“Even when [former Replacements drummer] Chris Mars made his first solo record, 100% Fat Free or whatever, his stuff sounded like [the Replacements]. You can’t really hide from your past. It’s all f***ing in that soup, no matter what.” [Editor’s note: Horseshoes & Hand Grenades was actually Mars’s solo debut; Mars’s second album was titled 75% Less Fat.]

Joining Stinson on some of the new Bash & Pop tracks are North Mississippi All-Stars guitarist Luther Dickinson, onetime Ryan Adams bassist Cat Popper, and Guns N’ Roses drummer Frank Ferrer. Lead guitarist Steve “the Sleeve” Selvidge of the Hold Steady, drummer Joe “the Kid” Sirois of the Mighty Mighty Bosstones, and bassist Justin “Carl” Perkins of Screeching Weasel, who played on the bulk of tracks, make up Bash & Pop’s touring unit. The album was recorded during a series of weekend sessions at Stinson’s home studio in Hudson, N.Y. “The best Replacements records were done as close to being live records as possible, and that’s kind of what I was going back to,” Stinson says.

So which are the best Replacements records, according to Stinson? “Oddly enough, I think Stink! was one. Pleased to Meet Me I like a whole lot, and I think All Shook Down, those are the Replacements’ shining records. Let It Be I think has some good songs on it as well.”

Like the Replacements and GNR, the Bash & Pop lineup has changed over the years. Stinson, who is the one constant, says the lineup was even in flux even while recording Friday Night Is Killing Me.

“That record was actually meant to be a band record, but what happened was the bass player [Kevin Foley] wasn’t up to snuff, and I hate to say that, because he’s dead now, but that’s what happened,” Stinson says. “I ended up playing all the bass on it. And the guitar player, Steve Brantseg, while being a great guitar player, really wasn’t able to — to no fault of his own — get in my head and hear where the songs were going guitar-wise, so it was easier for me to grab the guitar and come up with the parts I was hearing in my head, so he didn’t play on the record a whole lot.”

A few session players were called in to assist Stinson on the first Bash & Pop album, including Tom Petty & the Heartbreakers keyboardist Benmont Tench and guitarist Mike Campbell, and Wire Train drummer Brian MacLeod and guitarist Jeff Trott. For Anything Can Happen, “I didn’t have to do so much work on my end. It was a quicker process and more enjoyable process,” Stinson says.

While the new album has its share of dirty, bar-band rockers, it also shows more depth and maturity than Stinson’s previous efforts. As former Replacements manager Peter Jesperson notes, two songs in particular stand out: the bluesy ballad “Anytime Soon” and the rocker “Never Wanted to Know.” In the former, Stinson sings the holiday season blues, backed by a bittersweet slide guitar. Despite his troubles, he sings, “You won’t see me dangling from these rafters anytime soon.” Stinson confirms the song is meant to be an anti-suicide statement.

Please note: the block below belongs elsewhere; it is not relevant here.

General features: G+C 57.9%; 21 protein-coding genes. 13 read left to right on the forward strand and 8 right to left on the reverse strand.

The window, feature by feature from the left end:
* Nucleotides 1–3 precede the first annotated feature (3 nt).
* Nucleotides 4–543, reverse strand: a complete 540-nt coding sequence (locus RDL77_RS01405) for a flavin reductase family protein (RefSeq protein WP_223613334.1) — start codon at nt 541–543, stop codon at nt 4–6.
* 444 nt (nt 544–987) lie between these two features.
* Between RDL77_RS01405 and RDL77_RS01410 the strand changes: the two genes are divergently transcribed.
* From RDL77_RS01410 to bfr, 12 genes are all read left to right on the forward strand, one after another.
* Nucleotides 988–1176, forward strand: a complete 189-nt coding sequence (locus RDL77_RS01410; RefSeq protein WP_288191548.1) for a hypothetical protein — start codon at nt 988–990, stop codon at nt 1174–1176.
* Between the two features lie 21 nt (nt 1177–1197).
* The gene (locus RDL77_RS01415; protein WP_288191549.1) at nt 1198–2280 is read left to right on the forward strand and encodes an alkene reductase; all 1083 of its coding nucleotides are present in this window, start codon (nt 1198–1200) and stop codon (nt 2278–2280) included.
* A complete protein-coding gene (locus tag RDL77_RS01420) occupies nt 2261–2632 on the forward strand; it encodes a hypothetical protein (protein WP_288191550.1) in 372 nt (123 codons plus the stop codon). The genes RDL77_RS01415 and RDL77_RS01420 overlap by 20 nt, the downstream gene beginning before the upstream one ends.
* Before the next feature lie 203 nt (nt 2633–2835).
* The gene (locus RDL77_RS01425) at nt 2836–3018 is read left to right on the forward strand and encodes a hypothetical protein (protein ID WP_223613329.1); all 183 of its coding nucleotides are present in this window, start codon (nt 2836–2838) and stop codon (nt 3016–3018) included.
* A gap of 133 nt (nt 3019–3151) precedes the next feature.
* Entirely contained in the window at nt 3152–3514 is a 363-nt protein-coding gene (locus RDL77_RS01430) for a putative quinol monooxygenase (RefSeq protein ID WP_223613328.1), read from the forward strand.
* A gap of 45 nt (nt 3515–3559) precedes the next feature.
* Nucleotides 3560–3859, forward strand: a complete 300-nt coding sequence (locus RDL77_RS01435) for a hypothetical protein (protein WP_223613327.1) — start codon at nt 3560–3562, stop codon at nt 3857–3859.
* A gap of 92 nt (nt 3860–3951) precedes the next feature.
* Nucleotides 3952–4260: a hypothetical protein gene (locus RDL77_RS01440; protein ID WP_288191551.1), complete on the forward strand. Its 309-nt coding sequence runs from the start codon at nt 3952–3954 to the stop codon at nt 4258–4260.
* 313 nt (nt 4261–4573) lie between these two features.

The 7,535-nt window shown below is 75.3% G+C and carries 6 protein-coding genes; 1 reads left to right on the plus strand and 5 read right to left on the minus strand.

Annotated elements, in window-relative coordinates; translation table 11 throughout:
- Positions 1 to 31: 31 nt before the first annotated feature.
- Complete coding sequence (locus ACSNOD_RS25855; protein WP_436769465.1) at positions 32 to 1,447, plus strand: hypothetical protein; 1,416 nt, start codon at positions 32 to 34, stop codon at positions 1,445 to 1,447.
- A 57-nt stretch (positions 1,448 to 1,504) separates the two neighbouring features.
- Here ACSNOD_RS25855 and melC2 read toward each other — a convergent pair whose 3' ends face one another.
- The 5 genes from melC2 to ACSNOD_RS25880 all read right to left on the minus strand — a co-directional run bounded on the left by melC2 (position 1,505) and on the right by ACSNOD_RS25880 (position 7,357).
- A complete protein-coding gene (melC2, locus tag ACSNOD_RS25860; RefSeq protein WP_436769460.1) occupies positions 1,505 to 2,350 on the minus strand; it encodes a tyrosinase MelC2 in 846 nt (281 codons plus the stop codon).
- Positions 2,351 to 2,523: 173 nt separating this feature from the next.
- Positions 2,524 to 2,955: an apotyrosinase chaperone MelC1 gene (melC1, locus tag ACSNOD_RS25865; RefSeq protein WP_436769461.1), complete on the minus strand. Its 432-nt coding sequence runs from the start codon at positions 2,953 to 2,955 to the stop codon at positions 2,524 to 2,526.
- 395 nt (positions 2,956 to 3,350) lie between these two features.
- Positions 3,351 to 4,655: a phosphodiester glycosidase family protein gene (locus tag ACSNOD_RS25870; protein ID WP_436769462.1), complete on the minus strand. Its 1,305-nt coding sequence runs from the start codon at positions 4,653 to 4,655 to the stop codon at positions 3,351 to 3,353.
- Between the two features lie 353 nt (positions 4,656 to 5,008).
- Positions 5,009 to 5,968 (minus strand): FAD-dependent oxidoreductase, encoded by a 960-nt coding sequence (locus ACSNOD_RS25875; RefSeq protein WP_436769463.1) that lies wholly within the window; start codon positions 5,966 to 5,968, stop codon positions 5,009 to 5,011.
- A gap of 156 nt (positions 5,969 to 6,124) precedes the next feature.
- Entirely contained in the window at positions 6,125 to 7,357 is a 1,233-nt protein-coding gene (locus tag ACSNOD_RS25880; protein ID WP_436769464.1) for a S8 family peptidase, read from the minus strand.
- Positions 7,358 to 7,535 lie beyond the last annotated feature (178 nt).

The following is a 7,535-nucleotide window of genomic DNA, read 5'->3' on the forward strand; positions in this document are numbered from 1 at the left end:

“My family has plenty of that in it — suicide, depression, the whole f***ing nine yards,” he says. “I kind of grew up not knowing too much about, or not enough about it in some ways. But I never felt like I was going to kill myself.” Stinson goes on to explain that the song is loosely based on an ill-fated relationship. “It’s like you can push me as far as you want, but you won’t make me kill myself. That’s basically the short and skinny on that one.”

In “Never Wanted to Know,” with the lyrics “Shot down, bleeding from his back in the rain/Some kid, they didn’t even know he was 8,” Stinson offers some commentary on the rash of police killings in recent months. “I follow world affairs enough to have it permeate my life a bit,” he says. “I grew up in a melting pot in Minneapolis, with desegregated schools in the ’70s, and I remember going through that and having empathy for every race, color, and creed that I came across. And, also, I knew what it was like to be sort of an outcast. That song is about all the social injustice that happens every f***ing day that’s on the news. I wake up some days and say, ‘Holy s***, this is 2000-f***ing-17 now, and this is still the way some people view black people? We’re going back in time to pre-Civil War racism?’ It troubles me. I’ve got two kids.”

On a much happier note, Stinson is pleased to be calling his own shots again, and he’s enjoying the ride. “This time around [with Bash & Pop], it’s fun,” he says. “I’m doing interviews, playing shows, doing TV shows, and doing this, that, and all the other stuff that you do when you actually dedicate yourself a little bit to your own stuff. I get to be me for a while, and kind of ride it out and see where it goes.”